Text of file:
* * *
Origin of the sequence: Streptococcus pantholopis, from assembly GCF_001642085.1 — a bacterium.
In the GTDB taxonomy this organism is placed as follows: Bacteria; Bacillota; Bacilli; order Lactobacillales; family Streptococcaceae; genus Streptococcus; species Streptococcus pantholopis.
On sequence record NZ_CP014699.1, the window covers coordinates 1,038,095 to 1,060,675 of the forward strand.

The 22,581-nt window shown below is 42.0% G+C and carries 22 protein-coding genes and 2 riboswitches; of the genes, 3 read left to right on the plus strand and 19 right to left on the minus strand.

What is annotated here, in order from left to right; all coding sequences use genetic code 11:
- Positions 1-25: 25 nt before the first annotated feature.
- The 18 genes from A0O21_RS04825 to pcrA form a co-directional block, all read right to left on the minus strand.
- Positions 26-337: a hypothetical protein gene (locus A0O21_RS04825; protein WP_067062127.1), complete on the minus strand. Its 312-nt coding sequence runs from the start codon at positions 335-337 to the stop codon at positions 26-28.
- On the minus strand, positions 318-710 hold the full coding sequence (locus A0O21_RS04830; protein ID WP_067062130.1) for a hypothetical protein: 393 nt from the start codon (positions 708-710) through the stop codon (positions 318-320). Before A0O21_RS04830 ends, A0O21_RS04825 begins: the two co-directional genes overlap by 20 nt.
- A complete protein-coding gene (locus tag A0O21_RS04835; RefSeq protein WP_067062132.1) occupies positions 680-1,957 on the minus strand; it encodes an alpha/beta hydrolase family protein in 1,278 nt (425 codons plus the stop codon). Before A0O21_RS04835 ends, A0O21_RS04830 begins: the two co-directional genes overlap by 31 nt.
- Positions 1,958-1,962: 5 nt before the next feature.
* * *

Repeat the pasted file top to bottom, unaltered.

Origin of the sequence: Streptococcus pantholopis, from assembly GCF_001642085.1 — a bacterium.
In the GTDB taxonomy this organism is placed as follows: Bacteria; Bacillota; Bacilli; order Lactobacillales; family Streptococcaceae; genus Streptococcus; species Streptococcus pantholopis.
On sequence record NZ_CP014699.1, the window covers coordinates 1,038,095 to 1,060,675 of the forward strand.

The 22,581-nt window shown below is 42.0% G+C and carries 22 protein-coding genes and 2 riboswitches; of the genes, 3 read left to right on the plus strand and 19 right to left on the minus strand.

What is annotated here, in order from left to right; all coding sequences use genetic code 11:
- Positions 1-25: 25 nt before the first annotated feature.
- The 18 genes from A0O21_RS04825 to pcrA form a co-directional block, all read right to left on the minus strand.
- Positions 26-337: a hypothetical protein gene (locus A0O21_RS04825; protein WP_067062127.1), complete on the minus strand. Its 312-nt coding sequence runs from the start codon at positions 335-337 to the stop codon at positions 26-28.
- On the minus strand, positions 318-710 hold the full coding sequence (locus A0O21_RS04830; protein ID WP_067062130.1) for a hypothetical protein: 393 nt from the start codon (positions 708-710) through the stop codon (positions 318-320). Before A0O21_RS04830 ends, A0O21_RS04825 begins: the two co-directional genes overlap by 20 nt.
- A complete protein-coding gene (locus tag A0O21_RS04835; RefSeq protein WP_067062132.1) occupies positions 680-1,957 on the minus strand; it encodes an alpha/beta hydrolase family protein in 1,278 nt (425 codons plus the stop codon). Before A0O21_RS04835 ends, A0O21_RS04830 begins: the two co-directional genes overlap by 31 nt.
- Positions 1,958-1,962: 5 nt before the next feature.